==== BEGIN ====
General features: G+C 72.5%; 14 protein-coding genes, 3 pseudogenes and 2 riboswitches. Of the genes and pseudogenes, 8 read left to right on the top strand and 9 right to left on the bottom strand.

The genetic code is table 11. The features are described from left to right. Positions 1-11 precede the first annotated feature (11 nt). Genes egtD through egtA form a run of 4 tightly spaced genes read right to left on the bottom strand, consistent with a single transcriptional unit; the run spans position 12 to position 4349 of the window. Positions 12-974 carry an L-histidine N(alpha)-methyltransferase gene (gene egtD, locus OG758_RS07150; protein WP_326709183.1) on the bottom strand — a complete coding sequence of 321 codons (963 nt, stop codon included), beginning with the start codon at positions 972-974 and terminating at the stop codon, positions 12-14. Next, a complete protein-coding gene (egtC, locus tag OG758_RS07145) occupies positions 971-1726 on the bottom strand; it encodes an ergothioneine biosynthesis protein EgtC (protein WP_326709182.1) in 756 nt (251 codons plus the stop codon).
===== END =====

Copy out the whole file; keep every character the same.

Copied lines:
General features: G+C 72.5%; 14 protein-coding genes, 3 pseudogenes and 2 riboswitches. Of the genes and pseudogenes, 8 read left to right on the top strand and 9 right to left on the bottom strand.

The genetic code is table 11. The features are described from left to right. Positions 1-11 precede the first annotated feature (11 nt). Genes egtD through egtA form a run of 4 tightly spaced genes read right to left on the bottom strand, consistent with a single transcriptional unit; the run spans position 12 to position 4349 of the window. Positions 12-974 carry an L-histidine N(alpha)-methyltransferase gene (gene egtD, locus OG758_RS07150; protein WP_326709183.1) on the bottom strand — a complete coding sequence of 321 codons (963 nt, stop codon included), beginning with the start codon at positions 972-974 and terminating at the stop codon, positions 12-14. Next, a complete protein-coding gene (egtC, locus tag OG758_RS07145) occupies positions 971-1726 on the bottom strand; it encodes an ergothioneine biosynthesis protein EgtC (protein WP_326709182.1) in 756 nt (251 codons plus the stop codon).